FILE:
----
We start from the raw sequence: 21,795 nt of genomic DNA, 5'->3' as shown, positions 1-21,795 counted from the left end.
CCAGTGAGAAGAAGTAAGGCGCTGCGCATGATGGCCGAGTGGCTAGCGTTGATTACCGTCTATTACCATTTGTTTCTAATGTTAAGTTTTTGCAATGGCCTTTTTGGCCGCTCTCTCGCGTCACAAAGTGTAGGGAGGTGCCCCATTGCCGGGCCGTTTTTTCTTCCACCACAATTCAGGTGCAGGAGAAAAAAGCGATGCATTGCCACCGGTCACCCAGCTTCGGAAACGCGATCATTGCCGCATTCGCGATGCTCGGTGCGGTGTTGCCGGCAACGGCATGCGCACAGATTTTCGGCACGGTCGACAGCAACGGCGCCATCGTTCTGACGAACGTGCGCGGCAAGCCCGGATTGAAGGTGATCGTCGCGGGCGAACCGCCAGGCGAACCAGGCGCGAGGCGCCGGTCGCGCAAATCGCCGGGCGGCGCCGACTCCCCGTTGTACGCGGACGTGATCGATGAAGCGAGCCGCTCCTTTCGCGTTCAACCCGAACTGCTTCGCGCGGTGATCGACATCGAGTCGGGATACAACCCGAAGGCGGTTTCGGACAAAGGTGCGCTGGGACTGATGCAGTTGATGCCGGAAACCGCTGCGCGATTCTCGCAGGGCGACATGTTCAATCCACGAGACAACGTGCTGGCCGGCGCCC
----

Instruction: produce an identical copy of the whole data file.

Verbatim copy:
We start from the raw sequence: 21,795 nt of genomic DNA, 5'->3' as shown, positions 1-21,795 counted from the left end.
CCAGTGAGAAGAAGTAAGGCGCTGCGCATGATGGCCGAGTGGCTAGCGTTGATTACCGTCTATTACCATTTGTTTCTAATGTTAAGTTTTTGCAATGGCCTTTTTGGCCGCTCTCTCGCGTCACAAAGTGTAGGGAGGTGCCCCATTGCCGGGCCGTTTTTTCTTCCACCACAATTCAGGTGCAGGAGAAAAAAGCGATGCATTGCCACCGGTCACCCAGCTTCGGAAACGCGATCATTGCCGCATTCGCGATGCTCGGTGCGGTGTTGCCGGCAACGGCATGCGCACAGATTTTCGGCACGGTCGACAGCAACGGCGCCATCGTTCTGACGAACGTGCGCGGCAAGCCCGGATTGAAGGTGATCGTCGCGGGCGAACCGCCAGGCGAACCAGGCGCGAGGCGCCGGTCGCGCAAATCGCCGGGCGGCGCCGACTCCCCGTTGTACGCGGACGTGATCGATGAAGCGAGCCGCTCCTTTCGCGTTCAACCCGAACTGCTTCGCGCGGTGATCGACATCGAGTCGGGATACAACCCGAAGGCGGTTTCGGACAAAGGTGCGCTGGGACTGATGCAGTTGATGCCGGAAACCGCTGCGCGATTCTCGCAGGGCGACATGTTCAATCCACGAGACAACGTGCTGGCCGGCGCCC